A Nurse with a Gun

Sunday, September 21, 2008

Lost Fathers and Found Rifles

Decades ago, as a young man, I was forced to make a tough decision. To save our family home, I sold my deceased father's deer rifle. To this day, I remember that it was a pre-64 Model 70 Featherweight Winchester .243 with a Leupold scope. The stock had been oiled and finished by my father's own hand. His hands had cradled it while taking aim at many deer. It was his favorite, and one of the few material things left to me over the course of my fatherless childhood.

I got a fair price. A gunsmith friend of my father's advertised the rifle in Shotgun News and it sold to someone in Colorado. He tried to convince me not to sell, but with an overdue mortgage on my young shoulders and a mother in long term care, I felt I had no choice. I wanted to save our family home so she would have the hope of coming home. Because I traded my inheritance for my mother's hope, I never regretted selling the rifle.

Today, now that I am older, I know I had other options. I don't blame myself though, I chose the best path I knew of at the time. Still, sometimes I wish I could hold that rifle again. That's why this story posted at The Drawn Cutlass struck such a chord with me. Material things should not hold such value, but when they are the link to episodes of our lives that make us who we are, they do.

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6 Comments:

Blogger Bob said...

Thank you for the link, Xavier.

3:59 PM  
Anonymous Anonymous said...

I guess the chances of me finding my M16A1 that I carried 68-69 are pretty slim.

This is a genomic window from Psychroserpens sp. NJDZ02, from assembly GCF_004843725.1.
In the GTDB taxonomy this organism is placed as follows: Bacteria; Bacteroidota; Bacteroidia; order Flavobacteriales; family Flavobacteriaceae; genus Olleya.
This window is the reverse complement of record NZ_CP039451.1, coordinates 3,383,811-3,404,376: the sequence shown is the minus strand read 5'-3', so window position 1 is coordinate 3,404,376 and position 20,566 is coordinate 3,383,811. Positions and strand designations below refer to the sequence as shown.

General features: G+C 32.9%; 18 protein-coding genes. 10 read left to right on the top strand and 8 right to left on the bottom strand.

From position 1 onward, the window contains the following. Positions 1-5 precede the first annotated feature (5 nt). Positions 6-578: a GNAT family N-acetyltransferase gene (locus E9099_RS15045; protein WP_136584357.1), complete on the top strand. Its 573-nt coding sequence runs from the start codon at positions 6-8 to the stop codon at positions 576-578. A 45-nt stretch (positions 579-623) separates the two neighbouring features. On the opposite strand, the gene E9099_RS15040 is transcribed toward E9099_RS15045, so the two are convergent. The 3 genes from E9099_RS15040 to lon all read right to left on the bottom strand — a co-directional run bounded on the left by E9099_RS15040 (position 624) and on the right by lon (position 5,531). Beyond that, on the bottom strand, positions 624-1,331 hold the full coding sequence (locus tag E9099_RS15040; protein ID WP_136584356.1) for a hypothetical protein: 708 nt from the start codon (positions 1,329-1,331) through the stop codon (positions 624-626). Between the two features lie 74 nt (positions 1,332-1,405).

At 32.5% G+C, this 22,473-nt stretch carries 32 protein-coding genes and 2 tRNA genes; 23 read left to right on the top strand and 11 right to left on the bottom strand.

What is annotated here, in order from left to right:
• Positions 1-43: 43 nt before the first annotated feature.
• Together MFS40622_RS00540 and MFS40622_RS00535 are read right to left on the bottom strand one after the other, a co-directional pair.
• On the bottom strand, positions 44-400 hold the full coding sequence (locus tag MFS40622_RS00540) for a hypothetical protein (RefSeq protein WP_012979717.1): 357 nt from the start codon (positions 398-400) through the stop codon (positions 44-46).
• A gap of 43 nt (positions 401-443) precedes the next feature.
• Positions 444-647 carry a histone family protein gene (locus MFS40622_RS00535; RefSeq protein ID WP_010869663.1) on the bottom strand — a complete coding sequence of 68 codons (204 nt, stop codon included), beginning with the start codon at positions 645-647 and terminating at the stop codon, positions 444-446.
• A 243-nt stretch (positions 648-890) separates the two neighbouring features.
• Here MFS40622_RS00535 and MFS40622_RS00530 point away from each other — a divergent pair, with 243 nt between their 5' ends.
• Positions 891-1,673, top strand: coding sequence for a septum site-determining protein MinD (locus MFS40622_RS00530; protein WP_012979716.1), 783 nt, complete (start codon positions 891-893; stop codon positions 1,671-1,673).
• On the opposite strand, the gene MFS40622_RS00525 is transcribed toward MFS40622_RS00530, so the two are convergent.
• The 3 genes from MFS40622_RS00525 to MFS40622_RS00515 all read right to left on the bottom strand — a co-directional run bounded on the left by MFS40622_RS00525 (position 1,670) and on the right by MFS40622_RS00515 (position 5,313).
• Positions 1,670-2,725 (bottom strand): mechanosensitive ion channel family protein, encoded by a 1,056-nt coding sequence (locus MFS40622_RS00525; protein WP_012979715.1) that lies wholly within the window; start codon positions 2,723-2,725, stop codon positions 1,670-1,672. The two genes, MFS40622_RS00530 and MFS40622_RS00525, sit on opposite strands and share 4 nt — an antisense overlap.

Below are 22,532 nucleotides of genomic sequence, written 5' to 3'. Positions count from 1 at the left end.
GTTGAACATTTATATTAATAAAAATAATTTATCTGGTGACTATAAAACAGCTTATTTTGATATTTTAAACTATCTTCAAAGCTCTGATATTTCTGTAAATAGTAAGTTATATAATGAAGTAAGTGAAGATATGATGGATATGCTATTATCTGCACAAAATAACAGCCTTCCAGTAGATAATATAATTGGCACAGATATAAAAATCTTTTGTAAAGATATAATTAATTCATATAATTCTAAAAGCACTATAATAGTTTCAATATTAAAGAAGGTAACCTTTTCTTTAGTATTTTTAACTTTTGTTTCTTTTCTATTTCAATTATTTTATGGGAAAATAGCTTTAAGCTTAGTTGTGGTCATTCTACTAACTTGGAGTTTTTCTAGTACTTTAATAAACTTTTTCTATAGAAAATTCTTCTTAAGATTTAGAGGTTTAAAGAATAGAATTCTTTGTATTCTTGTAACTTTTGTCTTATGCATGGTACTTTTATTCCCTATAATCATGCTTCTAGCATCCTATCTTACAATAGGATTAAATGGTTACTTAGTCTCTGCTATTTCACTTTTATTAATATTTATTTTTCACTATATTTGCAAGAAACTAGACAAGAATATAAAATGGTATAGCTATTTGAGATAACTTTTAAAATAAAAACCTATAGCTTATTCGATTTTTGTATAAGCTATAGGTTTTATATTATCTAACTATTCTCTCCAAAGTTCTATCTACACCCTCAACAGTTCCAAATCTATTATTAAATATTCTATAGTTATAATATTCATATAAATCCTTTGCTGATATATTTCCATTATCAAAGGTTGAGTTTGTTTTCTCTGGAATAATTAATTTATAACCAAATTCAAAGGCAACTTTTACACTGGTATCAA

7:28 PM  
Blogger Owen said...

damn that makes me go misty. Damn lucky dad there.

7:52 PM  
Anonymous Claus45 said...

Good for the son! I did something similar with a semi-auto only BAR for my dad, a WWII vet. His eyes sparkled after shooting it; although he had a hard time lifting it. God rest his soul.
Do it for them BEFORE they're gone!
Claus

8:56 PM  
Anonymous brad_in_ma said...

Check out this story, too.

www.odcmp.org/1006/default.asp?page=SHIFTY_RIFLE

7:17 AM  
Anonymous Anonymous said...

I understand the emotional link to a gun. My first gun was a Fox Model B double barrel in .410. My uncle gave it to me as a Christmas gift when I was 13. As a boy I worshipped my uncle and tagged along on hunting and fishing trips or anything to be with him. Now that I'm older, I take my brother's two sons along with me. Recently I passed the gun on to my brother so his kids can learn to handle guns safely, shoot and hunt responsibly. My brother understands the link and his sons know our uncle. I hope that his sons will someday pass that little Fox on to their kids. The gun is a link that ties three generations of our family together and I hope that the chain will continue.

Mike

3:51 PM  

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